Before you can get started with I2C on the Pi, you'll need to run through a couple quick steps from the console.
Check out this tutorial for more details and follow it completely

When you're done, run
sudo i2cdetect -y 0 (if you are using a version 1 Raspberry Pi)
sudo i2cdetect -y 1 (if you are using a version 2 Raspberry Pi)        
This will search /dev/i2c-0 or /dev/i2c-1 for all address, and if an Adafruit BMP085 Breakout is properly connected it should show up at 0x77 as follows:
Once both of these packages have been installed, you have everything you need to get started accessing I2C and SMBus devices in Python.
The BMP085 and BMP180 are no longer made, please check out the BMP280 - we have Python code examples here

Raspberry Pi

To hook your Adafruit BMP085/BMP180 Breakout up to the Pi, you can use a Pi Cobbler as seen in the following wiring diagram:
Make sure that you connect the VIN pin on the BMP sensor to 3V3, NOT 5V0! Connecting VIN to the 5V supply will cause the board to use 5V logic, which is perfect for the Arduino, but may damage the sensitive 3.3V inputs on the Raspberry Pi.

Beaglebone Black

To connect the BMP sensor to a Beaglebone Black you can use any of the available I2C buses, but the library will default to using I2C bus 1 with pin P9_19 as SCL and P9_20 as SDA as shown below:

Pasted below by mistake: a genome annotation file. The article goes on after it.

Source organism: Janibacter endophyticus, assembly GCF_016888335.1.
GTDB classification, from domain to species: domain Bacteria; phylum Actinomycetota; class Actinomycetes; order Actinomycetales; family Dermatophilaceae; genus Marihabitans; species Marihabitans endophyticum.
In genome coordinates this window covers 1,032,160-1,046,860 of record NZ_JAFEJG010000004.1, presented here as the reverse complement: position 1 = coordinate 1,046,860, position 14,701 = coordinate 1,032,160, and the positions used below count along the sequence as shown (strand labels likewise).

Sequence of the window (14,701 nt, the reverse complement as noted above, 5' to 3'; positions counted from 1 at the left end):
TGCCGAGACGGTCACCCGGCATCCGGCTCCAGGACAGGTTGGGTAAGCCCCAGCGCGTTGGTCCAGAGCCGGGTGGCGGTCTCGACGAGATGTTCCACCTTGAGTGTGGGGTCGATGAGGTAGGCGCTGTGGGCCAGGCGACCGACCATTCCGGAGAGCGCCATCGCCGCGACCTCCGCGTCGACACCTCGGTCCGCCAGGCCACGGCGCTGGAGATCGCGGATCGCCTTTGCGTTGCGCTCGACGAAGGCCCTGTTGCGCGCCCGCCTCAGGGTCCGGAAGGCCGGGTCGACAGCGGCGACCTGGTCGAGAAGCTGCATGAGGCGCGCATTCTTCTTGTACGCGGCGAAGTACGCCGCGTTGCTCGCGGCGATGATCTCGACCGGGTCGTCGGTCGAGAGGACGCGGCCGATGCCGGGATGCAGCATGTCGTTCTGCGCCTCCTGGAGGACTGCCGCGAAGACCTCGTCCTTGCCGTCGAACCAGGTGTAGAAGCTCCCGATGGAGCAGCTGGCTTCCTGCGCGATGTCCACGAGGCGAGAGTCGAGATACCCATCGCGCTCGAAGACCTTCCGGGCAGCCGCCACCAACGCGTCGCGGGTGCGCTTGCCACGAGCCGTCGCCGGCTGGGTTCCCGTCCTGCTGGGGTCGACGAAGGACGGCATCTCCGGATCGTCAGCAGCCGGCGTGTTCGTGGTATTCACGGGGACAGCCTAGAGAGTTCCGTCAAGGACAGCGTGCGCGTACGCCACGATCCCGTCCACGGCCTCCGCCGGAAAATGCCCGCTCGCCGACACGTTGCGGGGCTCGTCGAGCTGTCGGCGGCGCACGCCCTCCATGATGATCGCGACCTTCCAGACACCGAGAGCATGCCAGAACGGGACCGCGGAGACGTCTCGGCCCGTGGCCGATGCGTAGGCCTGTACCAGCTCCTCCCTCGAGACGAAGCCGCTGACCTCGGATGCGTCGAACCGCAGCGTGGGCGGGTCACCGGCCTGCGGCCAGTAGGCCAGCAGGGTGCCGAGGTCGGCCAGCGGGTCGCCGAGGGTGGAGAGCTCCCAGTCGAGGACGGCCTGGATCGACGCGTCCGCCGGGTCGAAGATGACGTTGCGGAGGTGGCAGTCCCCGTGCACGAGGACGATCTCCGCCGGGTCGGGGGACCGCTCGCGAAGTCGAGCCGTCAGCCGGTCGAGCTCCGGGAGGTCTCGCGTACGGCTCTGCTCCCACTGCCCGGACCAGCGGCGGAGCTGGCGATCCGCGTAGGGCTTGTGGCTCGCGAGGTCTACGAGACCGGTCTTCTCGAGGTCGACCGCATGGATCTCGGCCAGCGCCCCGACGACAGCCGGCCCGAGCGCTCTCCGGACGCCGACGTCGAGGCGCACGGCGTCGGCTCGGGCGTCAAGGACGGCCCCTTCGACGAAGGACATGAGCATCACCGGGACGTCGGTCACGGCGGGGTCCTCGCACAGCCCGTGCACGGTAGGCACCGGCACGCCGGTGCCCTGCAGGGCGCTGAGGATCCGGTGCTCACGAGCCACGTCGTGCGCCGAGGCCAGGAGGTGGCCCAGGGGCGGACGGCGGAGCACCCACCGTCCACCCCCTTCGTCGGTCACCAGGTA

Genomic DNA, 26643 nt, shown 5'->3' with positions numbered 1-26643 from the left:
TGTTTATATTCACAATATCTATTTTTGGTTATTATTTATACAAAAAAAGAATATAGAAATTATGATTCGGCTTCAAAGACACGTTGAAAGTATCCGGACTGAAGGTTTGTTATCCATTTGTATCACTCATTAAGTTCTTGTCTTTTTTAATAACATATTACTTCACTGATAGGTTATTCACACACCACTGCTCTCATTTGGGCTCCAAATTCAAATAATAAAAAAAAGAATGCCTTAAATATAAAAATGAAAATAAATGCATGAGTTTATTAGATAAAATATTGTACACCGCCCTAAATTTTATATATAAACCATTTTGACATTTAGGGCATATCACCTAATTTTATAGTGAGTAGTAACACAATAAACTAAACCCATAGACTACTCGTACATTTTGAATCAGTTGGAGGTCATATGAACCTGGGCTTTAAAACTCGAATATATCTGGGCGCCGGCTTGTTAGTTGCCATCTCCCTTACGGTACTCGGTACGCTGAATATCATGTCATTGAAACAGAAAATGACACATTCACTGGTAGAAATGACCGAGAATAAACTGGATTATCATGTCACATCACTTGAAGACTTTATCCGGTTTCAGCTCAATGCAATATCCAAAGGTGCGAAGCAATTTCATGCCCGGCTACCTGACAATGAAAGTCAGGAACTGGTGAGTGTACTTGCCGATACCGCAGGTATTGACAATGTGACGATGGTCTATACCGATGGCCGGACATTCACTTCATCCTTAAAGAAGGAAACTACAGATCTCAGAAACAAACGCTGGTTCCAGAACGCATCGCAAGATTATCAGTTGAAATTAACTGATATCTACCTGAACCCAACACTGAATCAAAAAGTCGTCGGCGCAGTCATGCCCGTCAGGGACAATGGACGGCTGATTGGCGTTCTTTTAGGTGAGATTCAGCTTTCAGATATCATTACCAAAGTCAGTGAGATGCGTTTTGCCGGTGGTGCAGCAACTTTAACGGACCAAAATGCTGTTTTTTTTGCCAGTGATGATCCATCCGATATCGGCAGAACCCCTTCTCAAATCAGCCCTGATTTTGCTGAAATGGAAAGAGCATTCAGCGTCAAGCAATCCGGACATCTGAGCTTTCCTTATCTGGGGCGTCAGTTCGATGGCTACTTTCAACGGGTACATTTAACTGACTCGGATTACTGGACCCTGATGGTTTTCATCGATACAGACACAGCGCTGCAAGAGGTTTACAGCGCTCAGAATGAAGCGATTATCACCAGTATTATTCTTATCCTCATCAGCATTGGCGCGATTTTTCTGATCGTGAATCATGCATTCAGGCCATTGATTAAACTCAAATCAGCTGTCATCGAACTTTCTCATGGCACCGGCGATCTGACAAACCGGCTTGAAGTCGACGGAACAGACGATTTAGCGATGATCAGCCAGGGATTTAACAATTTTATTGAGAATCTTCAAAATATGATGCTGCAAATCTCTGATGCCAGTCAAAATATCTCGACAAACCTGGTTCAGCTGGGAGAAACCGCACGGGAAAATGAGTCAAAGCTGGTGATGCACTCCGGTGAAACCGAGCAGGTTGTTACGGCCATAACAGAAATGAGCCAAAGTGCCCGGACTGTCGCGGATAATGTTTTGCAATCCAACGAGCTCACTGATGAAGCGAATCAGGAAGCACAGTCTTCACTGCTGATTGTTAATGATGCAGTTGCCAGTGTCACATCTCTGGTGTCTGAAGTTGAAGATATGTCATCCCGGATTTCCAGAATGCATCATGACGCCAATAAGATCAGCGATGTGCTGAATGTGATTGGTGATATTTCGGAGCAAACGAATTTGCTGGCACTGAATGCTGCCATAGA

Make sure you aren't using any device tree overlays which might interfere with the I2C pins. By default the standard device tree setup of the Debian distribution should expose the I2C bus 1 connections above without any extra work required.
Make sure you connect the VIN pin of the BMP sensor to the Beaglebone Black's 3.3 volt power rail, NOT the 5 volt power rail!
The BMP085 and BMP180 are no longer made, please check out the BMP280 - we have Python code examples here
Using the BMP sensor with a Raspberry Pi or Beaglebone Black is easy with the Adafruit Python BMP sensor library. First make sure your device is powered on and has access to the internet (through a wired or wireless connection). Then connect to your device in a terminal and navigate to a directory where you want to download the library (like /home/pi on a Raspberry Pi or /root on a Beaglebone Black). Finally execute the following commands to download dependencies and install the library:
sudo apt-get update
sudo apt-get install git build-essential python-dev python-smbus
git clone
cd Adafruit_Python_BMP
sudo python install